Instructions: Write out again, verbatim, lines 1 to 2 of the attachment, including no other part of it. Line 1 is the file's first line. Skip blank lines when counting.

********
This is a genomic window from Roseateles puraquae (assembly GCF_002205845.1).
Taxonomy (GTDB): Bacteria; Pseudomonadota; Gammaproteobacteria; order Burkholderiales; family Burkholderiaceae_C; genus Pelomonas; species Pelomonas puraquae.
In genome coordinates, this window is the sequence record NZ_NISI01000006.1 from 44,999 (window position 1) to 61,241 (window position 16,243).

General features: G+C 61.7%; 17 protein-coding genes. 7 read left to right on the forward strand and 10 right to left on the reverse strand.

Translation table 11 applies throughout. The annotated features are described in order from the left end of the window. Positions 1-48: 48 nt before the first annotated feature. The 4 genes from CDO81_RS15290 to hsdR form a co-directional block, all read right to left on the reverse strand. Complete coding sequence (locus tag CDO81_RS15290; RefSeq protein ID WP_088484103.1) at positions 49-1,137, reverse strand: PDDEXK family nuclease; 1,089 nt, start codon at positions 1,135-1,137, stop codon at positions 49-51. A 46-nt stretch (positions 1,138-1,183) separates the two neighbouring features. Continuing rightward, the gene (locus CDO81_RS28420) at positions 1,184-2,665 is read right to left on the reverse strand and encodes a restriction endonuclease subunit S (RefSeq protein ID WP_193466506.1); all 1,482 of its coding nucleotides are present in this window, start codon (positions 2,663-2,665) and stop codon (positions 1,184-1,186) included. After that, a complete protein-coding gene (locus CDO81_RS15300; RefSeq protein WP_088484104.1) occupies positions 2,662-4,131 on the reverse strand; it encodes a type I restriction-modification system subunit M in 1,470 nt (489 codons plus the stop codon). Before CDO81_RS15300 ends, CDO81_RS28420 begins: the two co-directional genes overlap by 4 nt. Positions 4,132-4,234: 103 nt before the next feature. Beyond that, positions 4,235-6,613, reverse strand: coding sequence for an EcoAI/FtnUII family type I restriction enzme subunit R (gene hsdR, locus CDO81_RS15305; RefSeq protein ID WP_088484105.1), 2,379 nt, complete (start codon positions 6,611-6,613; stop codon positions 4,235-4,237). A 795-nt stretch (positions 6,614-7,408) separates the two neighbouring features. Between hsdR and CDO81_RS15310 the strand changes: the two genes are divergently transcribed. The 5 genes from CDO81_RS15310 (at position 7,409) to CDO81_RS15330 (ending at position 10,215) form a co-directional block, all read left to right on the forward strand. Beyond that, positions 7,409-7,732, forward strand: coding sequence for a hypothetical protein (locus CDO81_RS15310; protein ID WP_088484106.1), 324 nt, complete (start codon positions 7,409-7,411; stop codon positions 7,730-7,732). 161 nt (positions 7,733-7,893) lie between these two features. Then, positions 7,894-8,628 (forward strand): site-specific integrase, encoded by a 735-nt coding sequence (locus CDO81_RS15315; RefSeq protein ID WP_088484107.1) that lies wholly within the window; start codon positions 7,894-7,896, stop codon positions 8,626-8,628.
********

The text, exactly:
This is a genomic window from Roseateles puraquae (assembly GCF_002205845.1).
Taxonomy (GTDB): Bacteria; Pseudomonadota; Gammaproteobacteria; order Burkholderiales; family Burkholderiaceae_C; genus Pelomonas; species Pelomonas puraquae.